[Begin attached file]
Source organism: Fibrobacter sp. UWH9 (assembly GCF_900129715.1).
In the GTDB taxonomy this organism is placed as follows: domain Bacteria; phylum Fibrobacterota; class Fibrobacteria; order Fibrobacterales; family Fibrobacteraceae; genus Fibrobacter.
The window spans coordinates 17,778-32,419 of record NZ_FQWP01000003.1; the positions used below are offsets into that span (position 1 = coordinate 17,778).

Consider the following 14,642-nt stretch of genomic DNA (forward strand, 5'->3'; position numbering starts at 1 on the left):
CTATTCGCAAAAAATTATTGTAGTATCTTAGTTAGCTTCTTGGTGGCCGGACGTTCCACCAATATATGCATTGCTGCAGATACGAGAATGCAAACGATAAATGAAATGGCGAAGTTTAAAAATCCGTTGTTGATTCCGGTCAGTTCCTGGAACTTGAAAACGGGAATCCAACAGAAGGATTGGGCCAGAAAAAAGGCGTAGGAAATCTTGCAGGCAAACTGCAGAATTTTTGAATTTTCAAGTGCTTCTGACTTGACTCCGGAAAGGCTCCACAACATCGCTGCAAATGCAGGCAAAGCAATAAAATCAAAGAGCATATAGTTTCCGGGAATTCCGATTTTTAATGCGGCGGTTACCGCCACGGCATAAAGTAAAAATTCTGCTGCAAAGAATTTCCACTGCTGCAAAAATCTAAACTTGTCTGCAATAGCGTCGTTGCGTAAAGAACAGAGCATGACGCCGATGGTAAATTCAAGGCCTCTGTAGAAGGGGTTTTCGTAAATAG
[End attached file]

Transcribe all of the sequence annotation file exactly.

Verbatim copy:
Source organism: Fibrobacter sp. UWH9 (assembly GCF_900129715.1).
In the GTDB taxonomy this organism is placed as follows: domain Bacteria; phylum Fibrobacterota; class Fibrobacteria; order Fibrobacterales; family Fibrobacteraceae; genus Fibrobacter.
The window spans coordinates 17,778-32,419 of record NZ_FQWP01000003.1; the positions used below are offsets into that span (position 1 = coordinate 17,778).

Consider the following 14,642-nt stretch of genomic DNA (forward strand, 5'->3'; position numbering starts at 1 on the left):
CTATTCGCAAAAAATTATTGTAGTATCTTAGTTAGCTTCTTGGTGGCCGGACGTTCCACCAATATATGCATTGCTGCAGATACGAGAATGCAAACGATAAATGAAATGGCGAAGTTTAAAAATCCGTTGTTGATTCCGGTCAGTTCCTGGAACTTGAAAACGGGAATCCAACAGAAGGATTGGGCCAGAAAAAAGGCGTAGGAAATCTTGCAGGCAAACTGCAGAATTTTTGAATTTTCAAGTGCTTCTGACTTGACTCCGGAAAGGCTCCACAACATCGCTGCAAATGCAGGCAAAGCAATAAAATCAAAGAGCATATAGTTTCCGGGAATTCCGATTTTTAATGCGGCGGTTACCGCCACGGCATAAAGTAAAAATTCTGCTGCAAAGAATTTCCACTGCTGCAAAAATCTAAACTTGTCTGCAATAGCGTCGTTGCGTAAAGAACAGAGCATGACGCCGATGGTAAATTCAAGGCCTCTGTAGAAGGGGTTTTCGTAAATAG